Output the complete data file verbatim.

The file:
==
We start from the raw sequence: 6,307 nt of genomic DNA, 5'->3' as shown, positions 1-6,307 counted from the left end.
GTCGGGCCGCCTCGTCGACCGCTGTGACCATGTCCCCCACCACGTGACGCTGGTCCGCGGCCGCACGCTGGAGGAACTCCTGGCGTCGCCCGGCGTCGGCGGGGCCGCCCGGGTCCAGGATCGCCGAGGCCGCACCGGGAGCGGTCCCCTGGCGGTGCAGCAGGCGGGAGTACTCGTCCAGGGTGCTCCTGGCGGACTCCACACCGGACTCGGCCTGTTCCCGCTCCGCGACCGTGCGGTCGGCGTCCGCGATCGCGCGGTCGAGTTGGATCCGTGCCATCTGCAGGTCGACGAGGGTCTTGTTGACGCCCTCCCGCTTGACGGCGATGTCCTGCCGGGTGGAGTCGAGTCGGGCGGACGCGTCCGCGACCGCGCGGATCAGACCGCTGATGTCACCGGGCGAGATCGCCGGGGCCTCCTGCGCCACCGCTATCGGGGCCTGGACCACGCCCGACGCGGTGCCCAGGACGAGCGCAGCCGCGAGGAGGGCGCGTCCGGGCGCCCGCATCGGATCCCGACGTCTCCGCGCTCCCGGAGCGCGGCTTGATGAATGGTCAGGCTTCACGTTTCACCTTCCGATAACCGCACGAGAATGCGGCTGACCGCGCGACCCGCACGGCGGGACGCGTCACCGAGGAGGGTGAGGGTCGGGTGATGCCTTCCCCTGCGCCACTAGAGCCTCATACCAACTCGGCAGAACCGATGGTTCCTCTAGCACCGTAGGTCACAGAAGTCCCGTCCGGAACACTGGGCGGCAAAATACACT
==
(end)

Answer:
We start from the raw sequence: 6,307 nt of genomic DNA, 5'->3' as shown, positions 1-6,307 counted from the left end.
GTCGGGCCGCCTCGTCGACCGCTGTGACCATGTCCCCCACCACGTGACGCTGGTCCGCGGCCGCACGCTGGAGGAACTCCTGGCGTCGCCCGGCGTCGGCGGGGCCGCCCGGGTCCAGGATCGCCGAGGCCGCACCGGGAGCGGTCCCCTGGCGGTGCAGCAGGCGGGAGTACTCGTCCAGGGTGCTCCTGGCGGACTCCACACCGGACTCGGCCTGTTCCCGCTCCGCGACCGTGCGGTCGGCGTCCGCGATCGCGCGGTCGAGTTGGATCCGTGCCATCTGCAGGTCGACGAGGGTCTTGTTGACGCCCTCCCGCTTGACGGCGATGTCCTGCCGGGTGGAGTCGAGTCGGGCGGACGCGTCCGCGACCGCGCGGATCAGACCGCTGATGTCACCGGGCGAGATCGCCGGGGCCTCCTGCGCCACCGCTATCGGGGCCTGGACCACGCCCGACGCGGTGCCCAGGACGAGCGCAGCCGCGAGGAGGGCGCGTCCGGGCGCCCGCATCGGATCCCGACGTCTCCGCGCTCCCGGAGCGCGGCTTGATGAATGGTCAGGCTTCACGTTTCACCTTCCGATAACCGCACGAGAATGCGGCTGACCGCGCGACCCGCACGGCGGGACGCGTCACCGAGGAGGGTGAGGGTCGGGTGATGCCTTCCCCTGCGCCACTAGAGCCTCATACCAACTCGGCAGAACCGATGGTTCCTCTAGCACCGTAGGTCACAGAAGTCCCGTCCGGAACACTGGGCGGCAAAATACACT